The cathedral of Saint Caprais in Agen is an interesting blend of Romanesque and Gothic architecture. The church that we see today was built originally as a collégiale replacing a seventh century basilica that had been sacked by Normans in 853. Not a trace of that earlier church remains. It is important to note that Saint Caprais was not even the most important church in town. The cathedral Saint Etienne held that honor until it was destroyed in the French Revolution, at which time Saint Caprais was elevated to the position of cathedral.
The first thing one notices when looking at the plan is that there is a significant disproportion between the choir and the nave. The Romanesque apse and choir is significantly larger than the two-bayed Gothic nave. This difference in proportion appears to have been because of financial difficulties suffered by the church that delayed the start of construction of the nave for almost a century.
The original plan called for Saint Caprais to have cupolas in the nave and a dome over the transept which would make it much like the Cathédrale Saint Etienne in Cahors. We can see this intent with the four enormous pillars which delimit the crossing and the two large transepts, each with an echeloned chapel in the east wall on either side of the apse. The vast apse is very reminiscent of Cahors.
In looking at the Gothic nave, we can see that there are no side aisles. Instead there are deep blind arcades on each side of each nave bay. The lower part of the nave was begun at the end of the 13th century, but the upper section and the vaulting was not completed until 1508.
In the nave elevation we can see the large pillars supporting the quadripartite vaults covering each nave bay instead of the cupolas that were originally planned. We can also see the fine Romanesque capitals topping the engaged columns.
In the shot of the nave to the transept, we can see the opening to the echeloned chapel on the distant east wall.
The superb Romanesque apse has three chapels – one in the center and one on each side of the center chapel. A series of five windows flank the chapels and the entire ensemble is topped with an oven vault. The choir is topped with an ogive barrel vault.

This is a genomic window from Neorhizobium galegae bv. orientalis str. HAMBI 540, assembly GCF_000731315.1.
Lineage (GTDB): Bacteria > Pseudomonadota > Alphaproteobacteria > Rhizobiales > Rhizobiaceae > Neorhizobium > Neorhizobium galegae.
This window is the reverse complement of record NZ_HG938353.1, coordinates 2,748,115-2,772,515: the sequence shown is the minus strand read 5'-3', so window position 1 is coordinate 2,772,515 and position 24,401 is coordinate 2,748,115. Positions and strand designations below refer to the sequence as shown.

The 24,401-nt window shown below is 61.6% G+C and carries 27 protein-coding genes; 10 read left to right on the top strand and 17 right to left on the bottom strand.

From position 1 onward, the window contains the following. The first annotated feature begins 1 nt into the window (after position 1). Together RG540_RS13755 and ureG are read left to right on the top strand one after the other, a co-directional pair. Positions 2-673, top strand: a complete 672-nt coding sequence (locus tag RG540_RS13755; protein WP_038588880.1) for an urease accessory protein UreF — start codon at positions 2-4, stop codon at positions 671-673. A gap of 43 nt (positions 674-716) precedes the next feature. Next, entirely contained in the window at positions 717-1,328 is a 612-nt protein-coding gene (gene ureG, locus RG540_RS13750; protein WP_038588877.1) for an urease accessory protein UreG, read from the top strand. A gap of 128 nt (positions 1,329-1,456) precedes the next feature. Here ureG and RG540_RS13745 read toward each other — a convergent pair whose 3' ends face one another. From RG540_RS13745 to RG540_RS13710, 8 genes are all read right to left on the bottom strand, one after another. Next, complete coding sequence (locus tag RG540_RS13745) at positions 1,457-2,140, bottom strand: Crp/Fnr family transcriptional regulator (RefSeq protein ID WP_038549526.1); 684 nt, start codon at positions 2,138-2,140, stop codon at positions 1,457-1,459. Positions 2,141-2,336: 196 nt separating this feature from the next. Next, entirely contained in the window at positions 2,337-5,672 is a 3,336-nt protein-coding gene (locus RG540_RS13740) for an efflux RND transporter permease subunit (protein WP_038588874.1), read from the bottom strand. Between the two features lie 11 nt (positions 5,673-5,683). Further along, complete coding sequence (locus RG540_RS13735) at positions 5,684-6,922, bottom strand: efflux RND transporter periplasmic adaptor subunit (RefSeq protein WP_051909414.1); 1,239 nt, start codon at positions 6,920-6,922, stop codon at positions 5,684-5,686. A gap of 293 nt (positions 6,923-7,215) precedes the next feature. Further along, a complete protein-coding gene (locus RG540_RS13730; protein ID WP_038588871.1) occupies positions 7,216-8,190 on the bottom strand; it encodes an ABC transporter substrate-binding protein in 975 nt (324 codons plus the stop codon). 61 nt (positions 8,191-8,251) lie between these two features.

The apse and the first floor of the transept date from the second half of the 12th century. This is the most remarkable part of the building, where the influence of the churches of Périgord and the church of Souillac is felt.
From the exterior, we clearly see the structures of the apsidal chapels and the echeloned chapels in the transepts.
The interior painting of the cathedral was the result of a twenty-four year campaign by the painter Jean-Louis Bézard. Bézard was originally from Toulouse but spent most of his career working in Paris. His work at Saint Caprais spanned 1845 to 1869. The paintings feature the martyrdom and apotheosis of the principal saints of the region – Saint Caprais, Sainte Foy, Saint Vincent, Saint Prime and Saint Félicien. The rest of the decoration features different scenes from the New Testament.
PJ and I didn’t get around to photographing this church until late in the afternoon after a full day of work, so we didn’t do Saint Caprais justice. Normally I would have carefully photographed the Romanesque capitals of the transept and the Gothic cul-de-lampe on the north side of the transept. That failure gives us a good reason to return to this remarkable church where we can sit and imagine what the original conception of the church would have looked like. But like everything else, lack of funds caused a compromise that gives us the church we see today.
Location: 44.2032, 0.6191